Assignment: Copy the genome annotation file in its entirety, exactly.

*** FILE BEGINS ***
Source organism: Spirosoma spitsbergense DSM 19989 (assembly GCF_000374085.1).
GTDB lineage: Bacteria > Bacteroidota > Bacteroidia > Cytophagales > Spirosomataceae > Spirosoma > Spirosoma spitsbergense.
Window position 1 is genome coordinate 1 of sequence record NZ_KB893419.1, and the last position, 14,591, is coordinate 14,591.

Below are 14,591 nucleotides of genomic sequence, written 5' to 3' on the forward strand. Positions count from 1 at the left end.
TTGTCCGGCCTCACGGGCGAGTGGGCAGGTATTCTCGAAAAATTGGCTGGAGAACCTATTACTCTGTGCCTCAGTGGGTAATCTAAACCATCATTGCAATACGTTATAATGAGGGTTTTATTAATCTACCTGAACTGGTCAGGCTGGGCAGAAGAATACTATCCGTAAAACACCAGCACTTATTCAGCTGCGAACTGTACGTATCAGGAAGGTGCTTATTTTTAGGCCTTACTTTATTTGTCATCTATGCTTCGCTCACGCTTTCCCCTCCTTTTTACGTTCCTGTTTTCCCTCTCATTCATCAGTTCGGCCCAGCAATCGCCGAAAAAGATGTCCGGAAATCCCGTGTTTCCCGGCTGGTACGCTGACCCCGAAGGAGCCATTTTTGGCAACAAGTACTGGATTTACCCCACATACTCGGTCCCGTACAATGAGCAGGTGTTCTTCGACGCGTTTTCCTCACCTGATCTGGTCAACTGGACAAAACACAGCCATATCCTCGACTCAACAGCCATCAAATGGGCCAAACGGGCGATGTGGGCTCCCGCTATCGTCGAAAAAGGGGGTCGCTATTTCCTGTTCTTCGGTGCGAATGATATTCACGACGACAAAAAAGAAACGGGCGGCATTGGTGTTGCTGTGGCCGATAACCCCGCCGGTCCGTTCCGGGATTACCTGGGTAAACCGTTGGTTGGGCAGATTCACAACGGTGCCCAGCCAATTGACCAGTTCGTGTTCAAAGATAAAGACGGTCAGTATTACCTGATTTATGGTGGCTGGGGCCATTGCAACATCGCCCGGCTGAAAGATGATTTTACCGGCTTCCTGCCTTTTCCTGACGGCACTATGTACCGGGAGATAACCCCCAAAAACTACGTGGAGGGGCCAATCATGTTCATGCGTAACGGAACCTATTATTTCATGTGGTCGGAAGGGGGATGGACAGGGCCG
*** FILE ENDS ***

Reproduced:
Source organism: Spirosoma spitsbergense DSM 19989 (assembly GCF_000374085.1).
GTDB lineage: Bacteria > Bacteroidota > Bacteroidia > Cytophagales > Spirosomataceae > Spirosoma > Spirosoma spitsbergense.
Window position 1 is genome coordinate 1 of sequence record NZ_KB893419.1, and the last position, 14,591, is coordinate 14,591.

Below are 14,591 nucleotides of genomic sequence, written 5' to 3' on the forward strand. Positions count from 1 at the left end.
TTGTCCGGCCTCACGGGCGAGTGGGCAGGTATTCTCGAAAAATTGGCTGGAGAACCTATTACTCTGTGCCTCAGTGGGTAATCTAAACCATCATTGCAATACGTTATAATGAGGGTTTTATTAATCTACCTGAACTGGTCAGGCTGGGCAGAAGAATACTATCCGTAAAACACCAGCACTTATTCAGCTGCGAACTGTACGTATCAGGAAGGTGCTTATTTTTAGGCCTTACTTTATTTGTCATCTATGCTTCGCTCACGCTTTCCCCTCCTTTTTACGTTCCTGTTTTCCCTCTCATTCATCAGTTCGGCCCAGCAATCGCCGAAAAAGATGTCCGGAAATCCCGTGTTTCCCGGCTGGTACGCTGACCCCGAAGGAGCCATTTTTGGCAACAAGTACTGGATTTACCCCACATACTCGGTCCCGTACAATGAGCAGGTGTTCTTCGACGCGTTTTCCTCACCTGATCTGGTCAACTGGACAAAACACAGCCATATCCTCGACTCAACAGCCATCAAATGGGCCAAACGGGCGATGTGGGCTCCCGCTATCGTCGAAAAAGGGGGTCGCTATTTCCTGTTCTTCGGTGCGAATGATATTCACGACGACAAAAAAGAAACGGGCGGCATTGGTGTTGCTGTGGCCGATAACCCCGCCGGTCCGTTCCGGGATTACCTGGGTAAACCGTTGGTTGGGCAGATTCACAACGGTGCCCAGCCAATTGACCAGTTCGTGTTCAAAGATAAAGACGGTCAGTATTACCTGATTTATGGTGGCTGGGGCCATTGCAACATCGCCCGGCTGAAAGATGATTTTACCGGCTTCCTGCCTTTTCCTGACGGCACTATGTACCGGGAGATAACCCCCAAAAACTACGTGGAGGGGCCAATCATGTTCATGCGTAACGGAACCTATTATTTCATGTGGTCGGAAGGGGGATGGACAGGGCCG